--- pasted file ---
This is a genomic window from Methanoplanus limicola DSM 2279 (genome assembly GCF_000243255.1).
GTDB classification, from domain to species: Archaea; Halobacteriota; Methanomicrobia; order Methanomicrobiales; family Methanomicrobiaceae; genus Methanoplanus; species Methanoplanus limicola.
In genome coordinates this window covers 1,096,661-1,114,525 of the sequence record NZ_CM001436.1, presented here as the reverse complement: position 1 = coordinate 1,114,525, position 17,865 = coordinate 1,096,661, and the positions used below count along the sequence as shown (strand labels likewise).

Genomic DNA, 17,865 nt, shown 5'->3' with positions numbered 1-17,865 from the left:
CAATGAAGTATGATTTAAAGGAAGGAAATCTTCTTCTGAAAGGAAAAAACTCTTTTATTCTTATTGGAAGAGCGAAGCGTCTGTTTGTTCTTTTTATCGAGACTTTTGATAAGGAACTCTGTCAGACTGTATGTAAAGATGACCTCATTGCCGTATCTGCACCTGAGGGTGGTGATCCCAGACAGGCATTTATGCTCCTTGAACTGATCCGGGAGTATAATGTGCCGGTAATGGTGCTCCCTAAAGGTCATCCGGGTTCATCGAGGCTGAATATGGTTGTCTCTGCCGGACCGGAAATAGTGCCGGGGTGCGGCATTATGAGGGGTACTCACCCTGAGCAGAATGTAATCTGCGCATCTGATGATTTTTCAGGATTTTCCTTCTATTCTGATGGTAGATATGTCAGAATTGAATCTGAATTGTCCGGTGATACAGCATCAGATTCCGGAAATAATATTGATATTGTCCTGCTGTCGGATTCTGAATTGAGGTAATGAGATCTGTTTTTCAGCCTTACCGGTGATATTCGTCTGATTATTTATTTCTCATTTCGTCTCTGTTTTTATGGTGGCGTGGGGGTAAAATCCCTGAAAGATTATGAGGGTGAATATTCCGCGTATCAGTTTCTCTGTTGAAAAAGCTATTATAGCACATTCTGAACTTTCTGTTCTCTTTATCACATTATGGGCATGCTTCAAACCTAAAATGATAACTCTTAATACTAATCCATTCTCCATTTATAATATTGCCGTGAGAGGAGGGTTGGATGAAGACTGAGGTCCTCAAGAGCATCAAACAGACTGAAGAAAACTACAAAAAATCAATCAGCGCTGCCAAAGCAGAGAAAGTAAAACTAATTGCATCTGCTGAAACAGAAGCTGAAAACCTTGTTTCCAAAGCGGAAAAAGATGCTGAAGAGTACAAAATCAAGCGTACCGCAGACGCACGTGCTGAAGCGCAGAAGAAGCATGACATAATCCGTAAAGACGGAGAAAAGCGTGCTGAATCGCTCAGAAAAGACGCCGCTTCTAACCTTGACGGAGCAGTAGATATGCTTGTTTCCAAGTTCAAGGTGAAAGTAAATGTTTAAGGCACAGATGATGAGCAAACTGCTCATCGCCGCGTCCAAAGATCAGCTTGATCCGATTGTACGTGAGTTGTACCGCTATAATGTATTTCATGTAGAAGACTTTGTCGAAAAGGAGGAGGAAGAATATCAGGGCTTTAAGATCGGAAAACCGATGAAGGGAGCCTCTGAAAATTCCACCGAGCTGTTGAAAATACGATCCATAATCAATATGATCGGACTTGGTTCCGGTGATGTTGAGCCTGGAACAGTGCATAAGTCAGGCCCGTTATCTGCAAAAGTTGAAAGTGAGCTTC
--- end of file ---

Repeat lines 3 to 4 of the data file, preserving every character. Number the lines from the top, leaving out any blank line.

In genome coordinates this window covers 1,096,661-1,114,525 of the sequence record NZ_CM001436.1, presented here as the reverse complement: position 1 = coordinate 1,114,525, position 17,865 = coordinate 1,096,661, and the positions used below count along the sequence as shown (strand labels likewise).

Genomic DNA, 17,865 nt, shown 5'->3' with positions numbered 1-17,865 from the left: